The World Bank has prioritized helping Saint Vincent and the Grenadines build resilience against natural disaster and climate change.

Tahseen Sayed, Ricardo Alfredo Habalian |

Today on Global Waste Picker Day, we explore the problem of solid waste management in the Gaza Strip and how it is compounded by poverty, unemployment, and severe restrictions imposed on residents…

Amal Faltas |

The 2017 Hurricane season was the most devastating season on record in terms of cost. For many, it was a stark reminder of how the entire economy of a small nation can be wiped out in a few hours…

Christelle Chapoy, Mariana Ceratti, Brune Andre |

In recognition of the vulnerabilities of small island states, we are responding to their aspirations and supporting their recovery and resilience building efforts in five inter-connected ways.

Tahseen Sayed, Christelle Chapoy |

A detailed map of the Kibera slum in Nairobi, Kenya. Open Street Map Amateur mappers the world over have long known that they can support global development, from the comfort of their homes,…

Charles Fox, Benjamin Stewart |

This blog post was co-authored by Franz Drees-Gross, Director, Transport and ICT Global Practice, and Ede Ijjasz-Vasquez, Senior Director, Social, Urban, Rural and Resilience Global Practice.…

Franz Drees-Gross, Ede Ijjasz-Vasquez |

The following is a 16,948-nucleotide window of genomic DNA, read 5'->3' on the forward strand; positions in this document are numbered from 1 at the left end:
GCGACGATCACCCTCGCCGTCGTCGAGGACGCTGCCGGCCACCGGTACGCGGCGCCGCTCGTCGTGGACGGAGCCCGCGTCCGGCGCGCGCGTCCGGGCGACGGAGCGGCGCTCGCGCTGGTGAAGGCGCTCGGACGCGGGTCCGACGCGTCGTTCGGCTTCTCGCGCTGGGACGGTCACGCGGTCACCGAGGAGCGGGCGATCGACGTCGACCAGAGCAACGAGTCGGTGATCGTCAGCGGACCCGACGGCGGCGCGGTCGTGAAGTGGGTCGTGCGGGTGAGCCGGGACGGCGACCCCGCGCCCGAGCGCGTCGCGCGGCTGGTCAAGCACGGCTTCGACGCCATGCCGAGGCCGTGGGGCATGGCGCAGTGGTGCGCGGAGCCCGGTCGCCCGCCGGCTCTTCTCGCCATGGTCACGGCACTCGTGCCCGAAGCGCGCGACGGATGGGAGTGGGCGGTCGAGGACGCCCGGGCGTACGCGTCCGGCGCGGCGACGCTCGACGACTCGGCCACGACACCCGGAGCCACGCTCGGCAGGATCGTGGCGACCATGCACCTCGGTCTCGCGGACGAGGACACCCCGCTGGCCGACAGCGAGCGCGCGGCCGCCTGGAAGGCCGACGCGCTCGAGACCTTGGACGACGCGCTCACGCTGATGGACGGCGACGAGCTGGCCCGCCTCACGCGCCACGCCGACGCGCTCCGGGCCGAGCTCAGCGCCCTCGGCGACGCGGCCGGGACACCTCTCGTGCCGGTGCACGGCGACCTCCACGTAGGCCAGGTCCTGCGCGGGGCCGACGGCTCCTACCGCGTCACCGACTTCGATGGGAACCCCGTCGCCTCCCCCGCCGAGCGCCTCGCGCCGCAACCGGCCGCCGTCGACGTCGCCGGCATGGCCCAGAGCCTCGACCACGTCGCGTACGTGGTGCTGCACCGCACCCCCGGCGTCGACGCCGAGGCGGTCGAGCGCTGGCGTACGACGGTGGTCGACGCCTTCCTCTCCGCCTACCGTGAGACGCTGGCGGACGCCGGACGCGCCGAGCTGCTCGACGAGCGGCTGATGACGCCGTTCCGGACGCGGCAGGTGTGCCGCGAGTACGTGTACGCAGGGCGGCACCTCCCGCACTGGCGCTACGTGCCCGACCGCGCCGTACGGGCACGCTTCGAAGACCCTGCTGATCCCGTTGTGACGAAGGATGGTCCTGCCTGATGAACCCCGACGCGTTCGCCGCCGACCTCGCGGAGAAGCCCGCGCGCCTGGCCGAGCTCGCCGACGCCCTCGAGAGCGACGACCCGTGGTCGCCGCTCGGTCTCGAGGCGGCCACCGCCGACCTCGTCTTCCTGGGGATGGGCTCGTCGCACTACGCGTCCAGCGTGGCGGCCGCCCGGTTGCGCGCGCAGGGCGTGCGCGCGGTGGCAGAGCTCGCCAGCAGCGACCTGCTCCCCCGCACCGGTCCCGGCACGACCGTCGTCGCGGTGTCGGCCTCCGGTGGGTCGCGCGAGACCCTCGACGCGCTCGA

Specialists in Sri Lanka receive training on the InaSafe risk assessment platform. © World Bank ​​When I first heard about OpenStreetMap (OSM) – the so called Wikipedia of maps, built by…

Alanna Simpson |

#ARTF's Ditte Fallesen describes the opportunities and challenges around #opendata in Afghanistan. Photo: Sandra Moscoco [[tweetable]]​There's a lot of energy around the role of open…

Sandra Moscoso |

Hurricane Sandy / NOAA In addition to their often devastating human toll, natural disasters can have an extremely adverse economic impact on countries. Disasters can be particularly calamitous for…

Michael Bennett |

Increased hurricane activity and rising sea levels are well-known effects of climate change, and they prompt solemn head-shaking when we read about them in reports. But in the Caribbean they are…

Herbert Samuel, Jonathan Coony |